23 March 2019 FT — Articles to Read

23 March 2019


Question: According to MSN: Money, what is the average home price?


Jittery investors shed stocks and seek safety in sovereign bonds – Pg. 1

–          Fears of a deepening economic slowdown rattled global financial markets yesterday as stocks fell, German government bond yields turned negative and a widely followed US Treasury market indicator raised fears of a recession

–          In the US, three-month Treasury yields surpassed those on 10-year debt – a kink that has receded every US recession since the second world war and last occurred before the financial crisis in 2007.  The yield on the benchmark 10-year Treasury note fell by 0.09% to 2.45%, down from 3.36% in October

–          …has the central bank returned the American economy to a safe equilibrium or is it beginning to fundamentally deteriorate?


Trump picks Powell critic for Fed board – Pg. 6

–          …nominated Stephen Moore, a visiting fell at the staunchly conservative Heritage Foundation think-tank and former adviser to his 2016 campaign, for a spot on the Federal Reserve Board

–          …Mr Moore has been one of the most prominent supporters of the president’s domestic economic agenda with its focus on tax cuts and deregulation

–          Mr Moore has been a vocal critical of the Fed, particularly as the central bank las year raised interest rates


Beware the health costs of legalizing cannabis – Pg. 8

–          Few investment sectors can match the huge returns achieved by the cannabis business in recent months, propelled by the prospect that the drug will be legalized for recreational use around the world while more medical applications are developed

–          …smoking potent cannabis strongly increases the risk of psychosis

–          This “case-control” study adds weight to the growing evidence that cannabis, particularly in high-potency forms such as skunk, can trigger mental illness in vulnerable consumers

–          There are also potential benefits from a well-regulated market, including diverting revenues from criminal traders to legitimate companies and (through taxation) public authorities.  Nor should we ignore the sheer pleasure that many people derive from smoking dope.  But the risks do suggest the need for great caution by governments considering legalization (Prof Note: More and more of my peers are acknowledging they “vape” and/or smoke pot.  What is of most concern to me is the consistent statement by most, “Pot is not addictive.”  In the same conversation I hear, “I just need pot to relax.”  If one needs pot to relax, does that not make it addictive?  Full disclosure, I have never smoked pot (or anything) but am expressing my concern and fear.)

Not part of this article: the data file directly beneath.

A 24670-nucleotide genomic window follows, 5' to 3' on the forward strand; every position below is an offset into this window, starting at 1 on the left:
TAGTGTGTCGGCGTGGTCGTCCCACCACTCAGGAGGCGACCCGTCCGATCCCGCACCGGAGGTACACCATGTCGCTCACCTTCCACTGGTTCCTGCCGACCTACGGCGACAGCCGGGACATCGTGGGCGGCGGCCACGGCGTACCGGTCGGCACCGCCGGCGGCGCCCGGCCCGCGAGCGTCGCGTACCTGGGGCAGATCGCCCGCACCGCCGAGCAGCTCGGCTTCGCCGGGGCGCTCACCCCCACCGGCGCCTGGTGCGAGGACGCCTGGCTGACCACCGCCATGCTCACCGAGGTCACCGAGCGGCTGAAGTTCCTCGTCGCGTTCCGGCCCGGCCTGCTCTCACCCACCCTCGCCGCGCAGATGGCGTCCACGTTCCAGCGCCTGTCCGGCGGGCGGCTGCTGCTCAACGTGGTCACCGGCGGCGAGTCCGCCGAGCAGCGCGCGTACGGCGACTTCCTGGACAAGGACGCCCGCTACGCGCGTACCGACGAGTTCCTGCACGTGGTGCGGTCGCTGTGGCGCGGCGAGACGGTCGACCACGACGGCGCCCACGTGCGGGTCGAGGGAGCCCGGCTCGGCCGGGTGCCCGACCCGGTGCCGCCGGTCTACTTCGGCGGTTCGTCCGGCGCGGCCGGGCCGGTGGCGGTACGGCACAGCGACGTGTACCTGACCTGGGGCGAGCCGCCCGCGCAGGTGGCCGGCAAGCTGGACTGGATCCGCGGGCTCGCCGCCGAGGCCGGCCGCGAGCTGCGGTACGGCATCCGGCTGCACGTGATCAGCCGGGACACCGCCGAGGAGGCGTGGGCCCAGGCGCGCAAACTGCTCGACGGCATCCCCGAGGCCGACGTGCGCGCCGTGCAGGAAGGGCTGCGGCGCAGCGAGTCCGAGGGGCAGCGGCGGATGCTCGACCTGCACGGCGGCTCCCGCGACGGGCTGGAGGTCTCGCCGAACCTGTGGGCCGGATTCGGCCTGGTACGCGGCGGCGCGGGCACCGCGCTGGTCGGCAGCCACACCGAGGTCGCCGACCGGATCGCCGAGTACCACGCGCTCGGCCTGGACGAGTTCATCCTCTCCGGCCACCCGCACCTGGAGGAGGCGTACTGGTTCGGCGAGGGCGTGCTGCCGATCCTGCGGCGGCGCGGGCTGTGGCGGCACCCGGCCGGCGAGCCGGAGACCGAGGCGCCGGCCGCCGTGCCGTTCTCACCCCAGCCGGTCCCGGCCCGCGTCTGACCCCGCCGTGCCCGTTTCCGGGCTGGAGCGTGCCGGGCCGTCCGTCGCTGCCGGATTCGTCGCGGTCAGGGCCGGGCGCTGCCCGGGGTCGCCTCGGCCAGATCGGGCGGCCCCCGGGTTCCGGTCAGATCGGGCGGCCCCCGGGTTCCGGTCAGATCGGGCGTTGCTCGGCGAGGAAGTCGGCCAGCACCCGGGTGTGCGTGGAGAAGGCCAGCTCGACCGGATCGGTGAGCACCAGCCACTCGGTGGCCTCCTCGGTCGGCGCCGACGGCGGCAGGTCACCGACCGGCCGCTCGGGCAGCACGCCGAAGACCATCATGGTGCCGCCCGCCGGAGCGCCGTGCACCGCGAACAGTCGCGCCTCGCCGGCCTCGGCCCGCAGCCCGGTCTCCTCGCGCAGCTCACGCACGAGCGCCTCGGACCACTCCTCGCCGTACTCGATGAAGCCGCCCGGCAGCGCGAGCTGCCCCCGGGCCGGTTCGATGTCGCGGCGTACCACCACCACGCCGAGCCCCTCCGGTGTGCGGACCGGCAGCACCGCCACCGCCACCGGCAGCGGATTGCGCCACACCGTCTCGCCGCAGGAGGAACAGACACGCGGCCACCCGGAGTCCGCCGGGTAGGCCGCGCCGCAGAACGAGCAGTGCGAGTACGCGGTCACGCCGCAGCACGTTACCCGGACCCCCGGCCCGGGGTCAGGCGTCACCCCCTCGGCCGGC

Lab-grown stones take lustre off natural diamond producers – Pg. 13

–          …$17bn diamond-mining industry

–          Sales of lab-grown diamonds make up only about 2% of the total diamond jewellery market but production is growing by 15 to 20%/year, …

–          The price of smaller diamonds dropped to their lowest level since at least 2011 in January…

–          …Indian polishers and cutters of diamonds have grown cautious about restocking natural diamonds given the rising supply of lab-grown stones

–          The ability to produce small lab-grown diamonds in a consistent quality and colour has made them more desirable for the fashion jewellery market…

–          …a new breed of lab-grown producers is targeting bigger, more valuable diamonds

–          Over 90% of the world’s natural diamonds pass through India and are polished in the city of Surat

–          Lab-grown stones are produced using high pressure, or by depositing layers of carbon on a diamond seed, a process known as Chemical Vapour Deposition

–          Last July, the US FTC expanded its definition of a diamond to include lab-grown stones

–          Such stones could account for 5% of the global diamond jewellery market by 2023…


Answer: $275,000